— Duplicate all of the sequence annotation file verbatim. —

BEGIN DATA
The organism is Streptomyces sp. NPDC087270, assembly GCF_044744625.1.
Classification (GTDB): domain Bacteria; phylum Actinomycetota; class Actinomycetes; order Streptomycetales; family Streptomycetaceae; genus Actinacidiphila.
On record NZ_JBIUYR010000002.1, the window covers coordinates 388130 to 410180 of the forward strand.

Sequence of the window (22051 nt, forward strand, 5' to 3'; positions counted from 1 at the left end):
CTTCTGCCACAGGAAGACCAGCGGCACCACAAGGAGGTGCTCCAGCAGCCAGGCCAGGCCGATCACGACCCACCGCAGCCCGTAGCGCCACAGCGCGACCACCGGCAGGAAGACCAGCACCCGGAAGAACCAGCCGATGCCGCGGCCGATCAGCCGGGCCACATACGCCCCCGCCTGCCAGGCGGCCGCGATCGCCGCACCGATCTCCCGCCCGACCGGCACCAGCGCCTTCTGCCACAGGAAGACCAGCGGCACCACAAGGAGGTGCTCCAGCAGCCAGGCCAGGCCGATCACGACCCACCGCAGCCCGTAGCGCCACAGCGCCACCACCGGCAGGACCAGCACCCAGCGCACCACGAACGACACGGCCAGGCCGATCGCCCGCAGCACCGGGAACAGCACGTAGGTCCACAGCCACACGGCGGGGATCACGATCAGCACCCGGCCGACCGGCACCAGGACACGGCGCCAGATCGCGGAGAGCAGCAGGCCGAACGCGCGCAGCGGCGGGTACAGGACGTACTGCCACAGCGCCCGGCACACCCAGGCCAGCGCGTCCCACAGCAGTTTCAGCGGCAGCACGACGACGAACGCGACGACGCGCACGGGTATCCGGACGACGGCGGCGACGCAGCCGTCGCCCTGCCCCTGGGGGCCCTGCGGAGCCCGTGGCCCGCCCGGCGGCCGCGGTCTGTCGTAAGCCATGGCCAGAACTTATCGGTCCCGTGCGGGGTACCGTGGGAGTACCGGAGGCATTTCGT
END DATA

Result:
The organism is Streptomyces sp. NPDC087270, assembly GCF_044744625.1.
Classification (GTDB): domain Bacteria; phylum Actinomycetota; class Actinomycetes; order Streptomycetales; family Streptomycetaceae; genus Actinacidiphila.
On record NZ_JBIUYR010000002.1, the window covers coordinates 388130 to 410180 of the forward strand.

Sequence of the window (22051 nt, forward strand, 5' to 3'; positions counted from 1 at the left end):
CTTCTGCCACAGGAAGACCAGCGGCACCACAAGGAGGTGCTCCAGCAGCCAGGCCAGGCCGATCACGACCCACCGCAGCCCGTAGCGCCACAGCGCGACCACCGGCAGGAAGACCAGCACCCGGAAGAACCAGCCGATGCCGCGGCCGATCAGCCGGGCCACATACGCCCCCGCCTGCCAGGCGGCCGCGATCGCCGCACCGATCTCCCGCCCGACCGGCACCAGCGCCTTCTGCCACAGGAAGACCAGCGGCACCACAAGGAGGTGCTCCAGCAGCCAGGCCAGGCCGATCACGACCCACCGCAGCCCGTAGCGCCACAGCGCCACCACCGGCAGGACCAGCACCCAGCGCACCACGAACGACACGGCCAGGCCGATCGCCCGCAGCACCGGGAACAGCACGTAGGTCCACAGCCACACGGCGGGGATCACGATCAGCACCCGGCCGACCGGCACCAGGACACGGCGCCAGATCGCGGAGAGCAGCAGGCCGAACGCGCGCAGCGGCGGGTACAGGACGTACTGCCACAGCGCCCGGCACACCCAGGCCAGCGCGTCCCACAGCAGTTTCAGCGGCAGCACGACGACGAACGCGACGACGCGCACGGGTATCCGGACGACGGCGGCGACGCAGCCGTCGCCCTGCCCCTGGGGGCCCTGCGGAGCCCGTGGCCCGCCCGGCGGCCGCGGTCTGTCGTAAGCCATGGCCAGAACTTATCGGTCCCGTGCGGGGTACCGTGGGAGTACCGGAGGCATTTCGT